Back in 1998 I was writing… a lot. And most of what I wrote back then was short fiction. It was a renaissance of sorts because I hadn’t really planned on it. In fact, for the past year before that I was writing a lot of poetry snippets. Not real poems, mind you, just bits … Continue reading Flash Fiction Challenge #8 (Something New)
I’m starting to get used to writing short fiction again, and I’m reminded of why I’ve always loved it so much in the first place. Short fiction is a chance to get down and dirty with characters, with plots, and with the development of both, without getting too attached because I know they’re going to … Continue reading Flash Fiction Challenge #5 (Chocolate)
It’s funny how I hadn’t really written a proper short story in a while before this challenge. I guess I got caught up in writing and editing a novel, and now a second one in progress, so the longer pieces consumed all of my time. I remember a time when it was opposite, and sometimes … Continue reading Flash Fiction Challenge #4 (Renovate)
Rules of the Flash Fiction Challenge: Each entry has to follow a set prompt Each entry has to be 1,000 words or fewer Each entry has to be written specifically for this challenge Getting back to my roots has been an amazing experience already as I’ve begun to dive into this Flash Fiction Challenge. My … Continue reading Flash Fiction Challenge #2 (I Didn’t Go There)
I started out as a short story writer. The first story I wrote was called “The Sinister Smile,” and it was constructed when I was between seventh and eighth grade. I look back at it now and I see so many holes in its construction. I see wooden, two-dimensional characters who had set ways of … Continue reading Flash Fiction Challenge #1 (Candy Apple Red)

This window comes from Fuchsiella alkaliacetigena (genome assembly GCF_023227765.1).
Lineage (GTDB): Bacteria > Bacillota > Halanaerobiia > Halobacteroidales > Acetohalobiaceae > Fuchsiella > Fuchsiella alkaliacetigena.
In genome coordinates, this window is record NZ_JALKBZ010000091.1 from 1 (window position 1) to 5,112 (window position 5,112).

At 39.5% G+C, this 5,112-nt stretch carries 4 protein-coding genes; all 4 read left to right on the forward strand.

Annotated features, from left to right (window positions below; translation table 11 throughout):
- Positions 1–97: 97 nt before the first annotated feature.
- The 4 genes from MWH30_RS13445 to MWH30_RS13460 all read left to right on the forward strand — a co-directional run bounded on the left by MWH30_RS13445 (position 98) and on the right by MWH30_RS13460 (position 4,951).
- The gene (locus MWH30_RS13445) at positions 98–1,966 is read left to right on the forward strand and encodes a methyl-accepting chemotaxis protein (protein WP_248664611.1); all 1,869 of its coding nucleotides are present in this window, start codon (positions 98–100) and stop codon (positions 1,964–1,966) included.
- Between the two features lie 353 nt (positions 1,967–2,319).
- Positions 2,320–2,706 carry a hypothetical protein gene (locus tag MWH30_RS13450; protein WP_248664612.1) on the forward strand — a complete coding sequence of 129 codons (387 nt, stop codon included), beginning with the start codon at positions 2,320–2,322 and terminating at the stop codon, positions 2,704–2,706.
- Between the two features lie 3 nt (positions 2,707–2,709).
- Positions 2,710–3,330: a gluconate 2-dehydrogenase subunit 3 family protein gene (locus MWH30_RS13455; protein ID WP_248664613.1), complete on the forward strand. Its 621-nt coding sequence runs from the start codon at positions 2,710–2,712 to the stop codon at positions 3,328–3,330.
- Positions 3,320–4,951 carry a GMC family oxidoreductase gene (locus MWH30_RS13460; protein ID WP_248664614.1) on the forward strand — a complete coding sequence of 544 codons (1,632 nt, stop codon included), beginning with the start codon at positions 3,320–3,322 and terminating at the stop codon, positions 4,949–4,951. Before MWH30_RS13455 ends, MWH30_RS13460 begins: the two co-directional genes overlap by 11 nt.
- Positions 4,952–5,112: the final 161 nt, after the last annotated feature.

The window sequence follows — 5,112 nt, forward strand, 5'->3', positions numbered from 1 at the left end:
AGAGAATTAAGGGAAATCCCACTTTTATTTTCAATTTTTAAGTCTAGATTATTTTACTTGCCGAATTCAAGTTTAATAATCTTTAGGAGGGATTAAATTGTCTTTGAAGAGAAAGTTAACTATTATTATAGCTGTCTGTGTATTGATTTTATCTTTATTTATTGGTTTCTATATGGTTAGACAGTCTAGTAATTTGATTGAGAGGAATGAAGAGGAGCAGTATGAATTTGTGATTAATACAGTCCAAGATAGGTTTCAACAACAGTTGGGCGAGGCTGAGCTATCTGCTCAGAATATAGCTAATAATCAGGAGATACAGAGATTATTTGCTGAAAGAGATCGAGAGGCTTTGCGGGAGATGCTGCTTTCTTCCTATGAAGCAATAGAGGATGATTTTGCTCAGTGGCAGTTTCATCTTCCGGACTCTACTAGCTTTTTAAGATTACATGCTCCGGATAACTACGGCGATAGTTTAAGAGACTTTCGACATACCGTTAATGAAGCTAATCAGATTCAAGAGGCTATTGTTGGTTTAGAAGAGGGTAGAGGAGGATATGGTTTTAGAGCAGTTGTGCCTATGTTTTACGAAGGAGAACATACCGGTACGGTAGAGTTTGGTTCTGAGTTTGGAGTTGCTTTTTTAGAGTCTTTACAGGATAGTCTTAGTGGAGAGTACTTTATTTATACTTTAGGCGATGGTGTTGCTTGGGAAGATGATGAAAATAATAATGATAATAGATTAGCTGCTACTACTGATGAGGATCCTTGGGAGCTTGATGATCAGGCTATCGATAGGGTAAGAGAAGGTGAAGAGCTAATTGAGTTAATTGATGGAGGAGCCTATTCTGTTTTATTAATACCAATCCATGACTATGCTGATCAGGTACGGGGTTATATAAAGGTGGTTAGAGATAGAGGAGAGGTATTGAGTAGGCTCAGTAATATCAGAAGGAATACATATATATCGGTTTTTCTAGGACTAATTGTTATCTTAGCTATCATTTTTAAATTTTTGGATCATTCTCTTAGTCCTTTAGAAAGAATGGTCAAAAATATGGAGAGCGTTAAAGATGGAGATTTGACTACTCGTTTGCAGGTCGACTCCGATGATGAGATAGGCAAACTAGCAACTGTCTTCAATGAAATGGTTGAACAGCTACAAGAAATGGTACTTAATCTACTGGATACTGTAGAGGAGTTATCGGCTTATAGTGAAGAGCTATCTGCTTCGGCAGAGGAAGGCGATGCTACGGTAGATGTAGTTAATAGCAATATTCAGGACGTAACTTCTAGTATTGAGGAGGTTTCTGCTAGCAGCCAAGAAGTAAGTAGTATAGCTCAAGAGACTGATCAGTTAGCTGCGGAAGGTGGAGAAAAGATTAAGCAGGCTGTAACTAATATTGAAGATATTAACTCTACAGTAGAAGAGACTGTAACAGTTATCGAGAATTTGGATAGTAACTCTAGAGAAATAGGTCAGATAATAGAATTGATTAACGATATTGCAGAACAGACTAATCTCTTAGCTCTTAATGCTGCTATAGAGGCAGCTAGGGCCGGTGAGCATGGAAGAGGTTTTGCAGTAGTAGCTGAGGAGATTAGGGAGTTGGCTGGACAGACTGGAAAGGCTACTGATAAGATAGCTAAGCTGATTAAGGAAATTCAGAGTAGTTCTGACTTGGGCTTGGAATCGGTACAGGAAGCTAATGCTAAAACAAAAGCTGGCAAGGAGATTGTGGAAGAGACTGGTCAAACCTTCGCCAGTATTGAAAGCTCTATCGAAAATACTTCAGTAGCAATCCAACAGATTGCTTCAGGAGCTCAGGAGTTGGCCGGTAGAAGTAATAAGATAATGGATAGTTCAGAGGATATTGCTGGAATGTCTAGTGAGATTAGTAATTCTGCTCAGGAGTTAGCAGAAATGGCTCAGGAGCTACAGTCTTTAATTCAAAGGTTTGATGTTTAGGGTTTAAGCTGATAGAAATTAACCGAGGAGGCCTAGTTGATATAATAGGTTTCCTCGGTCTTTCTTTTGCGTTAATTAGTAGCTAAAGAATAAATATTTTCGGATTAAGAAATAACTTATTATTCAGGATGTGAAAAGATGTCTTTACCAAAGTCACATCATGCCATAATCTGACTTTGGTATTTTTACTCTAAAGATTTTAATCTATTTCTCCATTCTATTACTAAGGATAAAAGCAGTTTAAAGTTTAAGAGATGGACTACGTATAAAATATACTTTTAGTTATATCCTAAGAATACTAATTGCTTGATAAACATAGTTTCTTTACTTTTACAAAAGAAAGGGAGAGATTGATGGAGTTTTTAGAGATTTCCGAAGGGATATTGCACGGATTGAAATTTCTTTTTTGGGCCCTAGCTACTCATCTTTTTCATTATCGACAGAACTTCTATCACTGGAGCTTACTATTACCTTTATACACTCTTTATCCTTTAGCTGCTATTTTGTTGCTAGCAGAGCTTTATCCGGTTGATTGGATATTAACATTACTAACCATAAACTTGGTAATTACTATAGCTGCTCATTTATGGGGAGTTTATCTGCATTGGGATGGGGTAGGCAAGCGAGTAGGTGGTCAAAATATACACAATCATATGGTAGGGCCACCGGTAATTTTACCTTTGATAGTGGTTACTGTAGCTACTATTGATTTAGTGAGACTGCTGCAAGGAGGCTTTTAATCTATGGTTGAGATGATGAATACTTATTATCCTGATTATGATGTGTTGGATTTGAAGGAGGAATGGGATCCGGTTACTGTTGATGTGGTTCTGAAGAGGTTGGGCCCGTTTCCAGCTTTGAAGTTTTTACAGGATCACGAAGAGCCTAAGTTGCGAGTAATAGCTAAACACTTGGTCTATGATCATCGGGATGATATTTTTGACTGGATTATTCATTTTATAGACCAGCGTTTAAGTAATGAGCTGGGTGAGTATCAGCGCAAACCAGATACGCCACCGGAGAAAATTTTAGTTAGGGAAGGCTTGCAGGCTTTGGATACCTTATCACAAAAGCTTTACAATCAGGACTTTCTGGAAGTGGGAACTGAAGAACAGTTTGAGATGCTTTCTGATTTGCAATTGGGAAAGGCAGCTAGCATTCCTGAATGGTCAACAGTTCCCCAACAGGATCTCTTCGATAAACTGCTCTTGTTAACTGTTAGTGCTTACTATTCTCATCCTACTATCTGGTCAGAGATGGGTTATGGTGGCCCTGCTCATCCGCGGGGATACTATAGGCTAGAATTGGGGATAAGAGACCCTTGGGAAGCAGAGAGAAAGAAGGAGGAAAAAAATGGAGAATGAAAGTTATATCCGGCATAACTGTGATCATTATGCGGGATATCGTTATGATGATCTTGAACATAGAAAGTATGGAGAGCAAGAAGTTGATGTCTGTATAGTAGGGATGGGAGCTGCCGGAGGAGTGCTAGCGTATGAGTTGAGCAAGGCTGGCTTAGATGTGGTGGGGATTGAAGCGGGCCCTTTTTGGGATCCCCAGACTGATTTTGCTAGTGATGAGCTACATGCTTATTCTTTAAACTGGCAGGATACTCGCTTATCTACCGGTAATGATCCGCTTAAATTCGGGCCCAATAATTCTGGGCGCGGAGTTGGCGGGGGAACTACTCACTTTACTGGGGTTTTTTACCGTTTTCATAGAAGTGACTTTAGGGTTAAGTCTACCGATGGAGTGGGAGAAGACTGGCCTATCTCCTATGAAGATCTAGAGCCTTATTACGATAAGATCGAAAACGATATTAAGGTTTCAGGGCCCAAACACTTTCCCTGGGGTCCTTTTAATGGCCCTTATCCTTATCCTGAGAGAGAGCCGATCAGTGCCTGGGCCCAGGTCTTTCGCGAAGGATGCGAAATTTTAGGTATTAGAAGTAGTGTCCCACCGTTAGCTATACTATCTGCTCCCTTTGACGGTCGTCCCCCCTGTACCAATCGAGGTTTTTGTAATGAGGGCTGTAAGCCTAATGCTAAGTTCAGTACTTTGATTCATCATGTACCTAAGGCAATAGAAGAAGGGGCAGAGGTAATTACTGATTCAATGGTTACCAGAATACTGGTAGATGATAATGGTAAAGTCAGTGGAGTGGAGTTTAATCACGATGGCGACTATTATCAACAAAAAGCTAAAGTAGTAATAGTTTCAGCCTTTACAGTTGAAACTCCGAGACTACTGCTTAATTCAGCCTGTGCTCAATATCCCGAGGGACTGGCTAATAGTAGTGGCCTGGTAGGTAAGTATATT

I knew within the first ten minutes that I would not survive. My body simply wasn’t made for that kind of endurance, or if it was then I haven’t kept it in tip-top shape over the past few years. A few cookies here and there. Some cookies and cream ice cream on occasion. You know how it is. Then I decided to try and get back in shape after several years of neglect, and my body said, “Nuh-unh. No way. Not me.” After ten minutes on that stationary bike, my mind was in complete agreement with my body.
I went spinning tonight. If you don’t know what it is, spinning is the equivalent of old school stationary biking… kicked up a notch, as Emeril would say. It’s an hour of hearing the instructor yell at you as if you’re deaf. And she’s shouting things like “Now turn up the resistance,” and “Go at your own pace, but make sure you hit 100.” Um, yeah. My own pace is a sedate 45, and I was quite proud of it until I noticed everyone else in the class going quite a bit faster. Perhaps they were even hitting 100. I told myself they weren’t, to make me feel better.
It all started five years ago when we had a “health awareness” day at the school I taught at. These folks from the local gym came with eight spinning bikes, and my friend Rebecca talked me into trying it out with her after lunch. That was my first mistake. Needless to say they had to clean up the gym floor after my ride. My second mistake was thinking that it would be a piece of cake. It was not. I did everything the instructor said, but she screamed at us and challenged us to keep going past the point where I wanted to just fall off the bike and fade into the floor.
And I was sore for days afterward. My family went to a water park on the next day and I wanted to just sit in those water tubes and rest my bottom for the whole day. Instead I was chasing after my three-year old as she wanted to go on every single ride available to her. Oh yeah, and hurting with every single step I took. You see, spinning takes it out of your rear end, but also out of your legs. My legs literally felt like jello as I tried to run and keep up with the little munchkin. I told myself never again. Continue reading “Death By Rotation”